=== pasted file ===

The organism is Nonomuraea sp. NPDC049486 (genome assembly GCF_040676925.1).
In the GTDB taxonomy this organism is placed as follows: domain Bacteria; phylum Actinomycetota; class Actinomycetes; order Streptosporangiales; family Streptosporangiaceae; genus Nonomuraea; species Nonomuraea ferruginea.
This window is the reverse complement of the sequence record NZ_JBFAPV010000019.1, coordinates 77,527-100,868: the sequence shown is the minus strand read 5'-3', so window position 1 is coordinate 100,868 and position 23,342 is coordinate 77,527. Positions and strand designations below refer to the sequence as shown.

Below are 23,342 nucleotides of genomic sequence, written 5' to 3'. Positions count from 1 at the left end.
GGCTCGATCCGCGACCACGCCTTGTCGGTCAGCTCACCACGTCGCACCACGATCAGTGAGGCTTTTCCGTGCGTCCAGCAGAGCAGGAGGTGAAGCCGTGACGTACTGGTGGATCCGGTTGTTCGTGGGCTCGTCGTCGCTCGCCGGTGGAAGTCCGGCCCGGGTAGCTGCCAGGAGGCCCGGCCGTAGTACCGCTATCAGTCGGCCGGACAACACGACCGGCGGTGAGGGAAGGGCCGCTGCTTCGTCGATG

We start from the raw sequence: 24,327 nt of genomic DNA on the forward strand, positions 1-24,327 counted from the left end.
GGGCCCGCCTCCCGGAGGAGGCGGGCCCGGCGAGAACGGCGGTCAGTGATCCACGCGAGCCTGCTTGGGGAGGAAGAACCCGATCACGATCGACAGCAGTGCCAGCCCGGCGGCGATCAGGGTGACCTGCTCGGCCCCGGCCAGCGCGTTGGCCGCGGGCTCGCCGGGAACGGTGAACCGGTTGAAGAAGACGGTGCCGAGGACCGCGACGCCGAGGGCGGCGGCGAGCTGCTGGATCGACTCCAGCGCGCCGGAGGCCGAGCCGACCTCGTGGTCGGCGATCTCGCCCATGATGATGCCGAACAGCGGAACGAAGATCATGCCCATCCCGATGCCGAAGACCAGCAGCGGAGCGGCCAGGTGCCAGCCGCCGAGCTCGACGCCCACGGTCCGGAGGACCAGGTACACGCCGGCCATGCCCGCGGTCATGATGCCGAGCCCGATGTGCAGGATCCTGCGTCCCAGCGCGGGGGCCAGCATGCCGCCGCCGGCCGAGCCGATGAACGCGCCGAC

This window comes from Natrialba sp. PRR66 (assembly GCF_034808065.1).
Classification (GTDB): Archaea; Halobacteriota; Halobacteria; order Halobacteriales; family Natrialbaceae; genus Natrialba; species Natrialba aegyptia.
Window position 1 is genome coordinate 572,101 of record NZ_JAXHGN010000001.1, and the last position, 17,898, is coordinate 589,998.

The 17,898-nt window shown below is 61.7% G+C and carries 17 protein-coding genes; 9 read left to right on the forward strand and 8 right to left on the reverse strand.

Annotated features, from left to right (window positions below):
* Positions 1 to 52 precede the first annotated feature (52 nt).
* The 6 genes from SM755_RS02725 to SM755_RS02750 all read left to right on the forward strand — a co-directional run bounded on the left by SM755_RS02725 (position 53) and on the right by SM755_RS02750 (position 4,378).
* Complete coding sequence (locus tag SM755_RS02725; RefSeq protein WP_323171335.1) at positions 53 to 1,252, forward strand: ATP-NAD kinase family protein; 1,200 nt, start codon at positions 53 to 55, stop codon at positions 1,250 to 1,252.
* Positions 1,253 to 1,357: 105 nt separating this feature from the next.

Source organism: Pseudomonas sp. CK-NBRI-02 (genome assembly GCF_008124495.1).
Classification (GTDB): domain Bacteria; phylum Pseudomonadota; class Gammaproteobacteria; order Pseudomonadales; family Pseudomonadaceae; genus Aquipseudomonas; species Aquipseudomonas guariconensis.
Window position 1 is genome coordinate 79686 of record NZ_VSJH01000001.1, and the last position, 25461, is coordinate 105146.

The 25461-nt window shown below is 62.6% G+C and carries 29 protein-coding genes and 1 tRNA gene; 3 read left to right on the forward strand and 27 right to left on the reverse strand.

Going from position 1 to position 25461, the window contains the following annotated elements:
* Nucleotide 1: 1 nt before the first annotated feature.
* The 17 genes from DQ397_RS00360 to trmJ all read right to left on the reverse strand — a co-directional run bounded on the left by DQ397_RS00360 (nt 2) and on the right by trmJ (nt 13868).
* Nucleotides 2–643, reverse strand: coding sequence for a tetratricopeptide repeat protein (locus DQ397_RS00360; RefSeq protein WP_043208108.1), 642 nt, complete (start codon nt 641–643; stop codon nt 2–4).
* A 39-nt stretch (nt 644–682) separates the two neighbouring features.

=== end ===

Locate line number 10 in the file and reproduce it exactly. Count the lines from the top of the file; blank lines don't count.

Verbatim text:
Window position 1 is genome coordinate 572,101 of record NZ_JAXHGN010000001.1, and the last position, 17,898, is coordinate 589,998.